After Cadogan experienced something akin to a mental breakdown, Du Faur took her to a facility and admitted them both. However the two were separated and after Freda left, Muriel continued treatment, until her family came to take her back to Australia. Cadogan died in June 1929, on the voyage home. Freda Du Faur returned to Australia to live at Dee Why, Sydney, and took up bush walking. Freda suffering from depression at the loss of her beloved friend and her inability to get answers as to why she died, killed herself on 11 September 1935. She poisoned herself with carbon monoxide and was privately buried in the Church of England cemetery at Manly.
Although she did not live in New Zealand, Du Faur was the leading amateur climber of her day. She also has enduring significance as the first active female high mountaineer in New Zealand. Today, in the main divide of the Southern Alps, Du Faur, Pibrac and Cadogan Peaks are named in memory of this pioneering mountaineer, the Du Faur family house and her devoted lover.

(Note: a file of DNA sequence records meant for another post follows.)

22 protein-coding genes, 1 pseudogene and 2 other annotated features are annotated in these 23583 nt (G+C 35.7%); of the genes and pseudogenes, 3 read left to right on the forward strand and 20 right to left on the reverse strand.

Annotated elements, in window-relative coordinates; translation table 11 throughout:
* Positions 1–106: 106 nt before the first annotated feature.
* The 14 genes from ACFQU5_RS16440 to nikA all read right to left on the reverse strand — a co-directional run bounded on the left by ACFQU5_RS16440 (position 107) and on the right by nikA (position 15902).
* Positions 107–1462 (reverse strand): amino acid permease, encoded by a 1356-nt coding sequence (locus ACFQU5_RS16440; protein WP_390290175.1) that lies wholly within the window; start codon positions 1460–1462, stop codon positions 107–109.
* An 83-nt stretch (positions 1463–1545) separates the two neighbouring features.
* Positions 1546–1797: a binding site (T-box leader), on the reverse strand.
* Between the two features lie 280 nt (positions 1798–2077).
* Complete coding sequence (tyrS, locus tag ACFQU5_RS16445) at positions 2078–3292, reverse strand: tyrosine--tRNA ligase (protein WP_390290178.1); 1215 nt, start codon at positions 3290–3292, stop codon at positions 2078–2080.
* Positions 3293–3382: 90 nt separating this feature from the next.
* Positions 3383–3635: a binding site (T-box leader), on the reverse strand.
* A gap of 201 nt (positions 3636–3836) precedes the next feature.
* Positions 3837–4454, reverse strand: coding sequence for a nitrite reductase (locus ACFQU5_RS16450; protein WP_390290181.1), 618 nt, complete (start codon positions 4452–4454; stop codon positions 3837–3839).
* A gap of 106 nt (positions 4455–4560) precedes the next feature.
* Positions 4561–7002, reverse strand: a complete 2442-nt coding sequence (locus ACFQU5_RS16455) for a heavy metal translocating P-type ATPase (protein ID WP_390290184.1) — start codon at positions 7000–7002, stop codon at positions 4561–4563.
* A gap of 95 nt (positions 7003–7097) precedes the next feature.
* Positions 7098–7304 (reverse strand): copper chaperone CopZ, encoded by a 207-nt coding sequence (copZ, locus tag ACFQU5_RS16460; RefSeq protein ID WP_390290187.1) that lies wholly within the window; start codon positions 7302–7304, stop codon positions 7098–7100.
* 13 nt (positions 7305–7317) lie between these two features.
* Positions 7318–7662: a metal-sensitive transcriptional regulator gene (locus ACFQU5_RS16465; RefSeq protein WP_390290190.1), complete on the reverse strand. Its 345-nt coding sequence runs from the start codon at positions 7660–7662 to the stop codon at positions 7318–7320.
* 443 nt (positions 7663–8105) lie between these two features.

Du Faur's unmarked grave in the Manly cemetery was finally recognised during a ceremony on 3 December 2006 when a group of New Zealanders placed a memorial stone, of NZ greywacke, and plaque, recognising her alpine achievements.
- Bournemouth Register of Electors, Mate's Street Directories & Kelly's Street Directories 1922–1936.
- Freda Du Faur: The Conquest of Mount Cook and Other Climbs: An Account of Four Seasons Mountaineering on the Southern Alps of New Zealand: London: Allen and Unwin: 1915.
- Subsequent Edition: Christchurch: Capper Press: 1977.
- Bee Dawson: Lady Travellers: Tourists of Early New Zealand: Auckland: Penguin: 2001: ISBN 0-14-100415-0
- Sally Irwin: Between Heaven and Earth: The Life of Mountaineer Freda du Faur: 1882–1935: Hawthorn, Victoria: White Crane Press: 2000: ISBN 0-9578183-0-0
- Jim Wilson: Aōrangi: The Story of Mount Cook: Christchurch: Whitcombe and Tombes: 1968.
- E. J. O'Donnell, Du Faur, Emmeline Freda (1882–1935)', Australian Dictionary of Biography, Volume 8, Melbourne University Press: 1981: pp 349–350.
- Finding Freda Du Faur: SummitPost.org.
- Starlit Heights and Winding Valleys: the life of Freda Du Faur ABC radio documentary on Freda de Faur's life. Originally broadcast on Radio National's Hindsight programme, 24 May 2009.
- O'Donnell, E. J. "Du Faur, Emmeline Freda (1882–1935)". Australian Dictionary of Biography, Online Edition. Australian National University. ISSN 1833-7538. Retrieved 30 October 2008.
- Map of gravesite, Google Maps